Senator Amanda Stoker. (Image: AAP/Lukas Coch)

The process of making appointments to the Administrative Appeals Tribunal (AAT) remains opaque, and subject to significant ministerial discretion, despite assurances from the Attorney-General Christian Porter it would be re-evaluated and shaken up.

In an occasionally heated estimates session of the Senate’s Legal and Constitutional Affairs Committee, Labor’s Murray Watt lashed out at the “sheer number of political appointments made by the government to the Administrative Appeals Tribunal”.

An Inq investigation published last year found evidence the government had systemically stacked the powerful quasi-judicial body during its six years in office with Coalition apparatchiks, ex-candidates, donors and other loyalists. Sixty-five of the AAT’s 333 members now have some past or present affiliation with the Coalition.

A confused process

Responses from the department indicated the appointment process is still hindered by a lack of transparency and a complicated bureaucratic relationship between the tribunal, department, and attorney-general’s office. All three have an overlapping role in appointments

Under questioning from Coalition Senator Amanda Stoker, the department’s deputy secretary Iain Anderson said while the appointment process is triggered by the president of the tribunal seeking recommendations and forming a register of applicants, the minister still has power to make their own appointments.

The department, meanwhile, only becomes aware of the appointments on being notified by the attorney-general’s office.

But many of the decisions made by the attorney-general’s office are deemed cabinet documents, meaning they cannot be released under freedom of information laws, further cementing secrecy around appointments.

That issue was evident in the case of Michael Cooke, a former Tony Abbott staffer and Liberal party lobbyist appointed in 2014. The AAT told Inq last year prospective members have to complete a private interests form, but would not reveal if Cooke had done so.

Following a series of questions from Watt, Anderson said Cooke’s private interest form was classified as a cabinet document, and was therefore confidential.

Responses from the department also further revealed the closeness between certain AAT members and the Coalition. William Frost, one of Porter’s former staffers was controversially appointed in 2019.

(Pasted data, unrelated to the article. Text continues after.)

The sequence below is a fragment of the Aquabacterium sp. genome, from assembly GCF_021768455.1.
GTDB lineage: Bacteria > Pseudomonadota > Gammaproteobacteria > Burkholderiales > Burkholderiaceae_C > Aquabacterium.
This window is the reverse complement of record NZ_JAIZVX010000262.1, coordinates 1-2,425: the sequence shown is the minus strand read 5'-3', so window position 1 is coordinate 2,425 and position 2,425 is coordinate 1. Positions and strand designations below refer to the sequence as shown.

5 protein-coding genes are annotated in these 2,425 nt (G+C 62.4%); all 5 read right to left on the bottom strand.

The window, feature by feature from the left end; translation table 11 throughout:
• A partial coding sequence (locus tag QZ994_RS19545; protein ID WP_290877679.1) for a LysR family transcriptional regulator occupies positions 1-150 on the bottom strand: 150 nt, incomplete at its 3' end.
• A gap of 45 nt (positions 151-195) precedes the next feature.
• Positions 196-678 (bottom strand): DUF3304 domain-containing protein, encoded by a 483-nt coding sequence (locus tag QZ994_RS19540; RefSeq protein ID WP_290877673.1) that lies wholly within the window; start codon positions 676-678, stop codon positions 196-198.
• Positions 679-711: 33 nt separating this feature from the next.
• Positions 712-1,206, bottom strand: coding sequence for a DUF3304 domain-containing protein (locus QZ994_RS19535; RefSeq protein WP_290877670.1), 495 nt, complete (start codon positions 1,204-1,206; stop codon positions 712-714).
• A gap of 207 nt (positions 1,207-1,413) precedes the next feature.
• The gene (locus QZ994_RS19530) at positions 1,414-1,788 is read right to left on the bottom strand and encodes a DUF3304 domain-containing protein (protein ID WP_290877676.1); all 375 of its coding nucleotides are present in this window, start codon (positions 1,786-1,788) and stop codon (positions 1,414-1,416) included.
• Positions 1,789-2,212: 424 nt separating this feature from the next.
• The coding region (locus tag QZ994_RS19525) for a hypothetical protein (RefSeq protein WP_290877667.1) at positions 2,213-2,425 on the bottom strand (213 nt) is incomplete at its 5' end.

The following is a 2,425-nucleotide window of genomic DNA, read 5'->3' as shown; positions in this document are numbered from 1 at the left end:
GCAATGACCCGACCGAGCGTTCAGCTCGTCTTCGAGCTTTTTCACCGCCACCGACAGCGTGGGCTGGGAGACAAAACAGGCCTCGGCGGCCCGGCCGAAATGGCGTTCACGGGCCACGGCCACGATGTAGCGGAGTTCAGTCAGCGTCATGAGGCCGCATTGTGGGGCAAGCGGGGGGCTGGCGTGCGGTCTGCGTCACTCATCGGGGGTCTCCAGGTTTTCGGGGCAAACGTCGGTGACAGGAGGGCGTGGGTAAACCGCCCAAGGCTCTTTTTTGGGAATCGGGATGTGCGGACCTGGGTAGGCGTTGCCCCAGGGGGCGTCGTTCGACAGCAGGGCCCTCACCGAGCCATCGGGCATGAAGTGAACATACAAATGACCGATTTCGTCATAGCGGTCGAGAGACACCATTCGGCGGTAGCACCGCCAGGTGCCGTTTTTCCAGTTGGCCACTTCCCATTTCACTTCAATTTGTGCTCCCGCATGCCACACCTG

Yesterday, the department revealed Frost, a senior adviser in Porter’s office, had been involved with engaging with the department about AAT-related issues, including appointments.

In effect, Frost went from advising about appointments to being appointed. And that all happened in a matter of days. He resigned from Porter’s office on December 31, 2018, and the department was notified of his proposed appointment before 9am on January 4, 2019.

Liberals double down on denial

But despite well-documented issues with partisan appointments to the AAT, which Porter himself has tried to address, Coalition senators tried to downplay their stacking yesterday.

After Watt and Carr’s broadsides, Coalition senators argued stacking was a bipartisan issue, pointing to ALP picks including Keating-era justice minister Duncan Kerr, who was appointed as president by the Gillard government in 2012.

“For all the frothing about political appointments under this government, previous Labor appointees were people with connections to the labor party,” Stoker said.

“It’s a bit like the pot calling the kettle black.”

But Inq‘s analysis found when Labor left office in 2013, only 15 members were affiliated with the party, substantially lower than recent numbers under the Coalition.

“One day, you’ll have a job on the AAT as well,” Watt quipped at Stoker.

The AAT is responsible for reviewing a range of important government administrative decisions in a range of areas including migrant and refugee visa applications, tax, social security and child support.

Peter Fray

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